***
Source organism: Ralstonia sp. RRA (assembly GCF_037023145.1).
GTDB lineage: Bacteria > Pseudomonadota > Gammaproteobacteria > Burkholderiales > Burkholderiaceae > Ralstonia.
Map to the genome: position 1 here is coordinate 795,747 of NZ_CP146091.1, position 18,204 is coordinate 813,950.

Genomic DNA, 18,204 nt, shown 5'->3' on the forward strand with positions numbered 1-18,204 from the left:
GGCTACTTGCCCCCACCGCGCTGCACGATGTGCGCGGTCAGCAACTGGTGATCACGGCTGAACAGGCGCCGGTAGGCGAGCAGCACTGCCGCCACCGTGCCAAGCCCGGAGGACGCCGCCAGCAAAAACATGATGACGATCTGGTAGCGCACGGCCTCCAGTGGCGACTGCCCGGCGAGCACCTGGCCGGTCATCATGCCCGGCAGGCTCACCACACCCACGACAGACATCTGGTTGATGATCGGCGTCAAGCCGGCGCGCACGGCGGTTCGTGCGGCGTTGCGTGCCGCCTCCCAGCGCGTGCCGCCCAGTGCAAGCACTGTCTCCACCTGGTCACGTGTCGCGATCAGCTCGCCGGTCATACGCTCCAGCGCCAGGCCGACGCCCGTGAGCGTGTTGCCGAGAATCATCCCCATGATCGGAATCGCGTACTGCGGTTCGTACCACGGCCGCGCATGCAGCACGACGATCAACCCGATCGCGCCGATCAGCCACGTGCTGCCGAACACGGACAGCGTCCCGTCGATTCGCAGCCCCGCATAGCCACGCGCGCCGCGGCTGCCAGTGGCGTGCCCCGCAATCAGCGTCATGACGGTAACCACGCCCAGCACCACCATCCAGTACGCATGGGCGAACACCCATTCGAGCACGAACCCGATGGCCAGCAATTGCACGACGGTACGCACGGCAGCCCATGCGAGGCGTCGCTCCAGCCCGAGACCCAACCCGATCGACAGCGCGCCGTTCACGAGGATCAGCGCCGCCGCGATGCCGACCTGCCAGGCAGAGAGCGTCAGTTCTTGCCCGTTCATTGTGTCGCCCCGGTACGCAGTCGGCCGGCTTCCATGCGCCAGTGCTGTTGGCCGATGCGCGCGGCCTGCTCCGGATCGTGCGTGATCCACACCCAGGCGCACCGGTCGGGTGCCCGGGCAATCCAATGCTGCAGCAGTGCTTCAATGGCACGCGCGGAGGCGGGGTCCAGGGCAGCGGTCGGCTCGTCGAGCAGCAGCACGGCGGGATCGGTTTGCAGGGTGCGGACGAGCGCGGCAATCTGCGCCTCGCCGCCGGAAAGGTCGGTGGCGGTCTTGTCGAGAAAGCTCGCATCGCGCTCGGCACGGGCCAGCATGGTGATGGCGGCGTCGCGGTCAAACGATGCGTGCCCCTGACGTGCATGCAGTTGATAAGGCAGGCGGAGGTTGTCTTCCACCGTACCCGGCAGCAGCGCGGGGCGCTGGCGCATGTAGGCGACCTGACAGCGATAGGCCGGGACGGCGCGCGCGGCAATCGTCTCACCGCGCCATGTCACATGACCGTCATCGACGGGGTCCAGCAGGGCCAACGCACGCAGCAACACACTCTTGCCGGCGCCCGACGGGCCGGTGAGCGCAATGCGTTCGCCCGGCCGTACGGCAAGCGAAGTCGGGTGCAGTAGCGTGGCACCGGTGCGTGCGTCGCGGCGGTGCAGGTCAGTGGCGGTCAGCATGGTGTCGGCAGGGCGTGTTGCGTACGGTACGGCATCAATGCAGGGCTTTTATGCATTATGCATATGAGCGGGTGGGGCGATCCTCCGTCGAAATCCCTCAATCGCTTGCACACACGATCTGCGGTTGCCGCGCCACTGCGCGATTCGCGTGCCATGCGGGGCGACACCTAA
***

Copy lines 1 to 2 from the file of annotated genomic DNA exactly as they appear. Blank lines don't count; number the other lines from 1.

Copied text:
Source organism: Ralstonia sp. RRA (assembly GCF_037023145.1).
GTDB lineage: Bacteria > Pseudomonadota > Gammaproteobacteria > Burkholderiales > Burkholderiaceae > Ralstonia.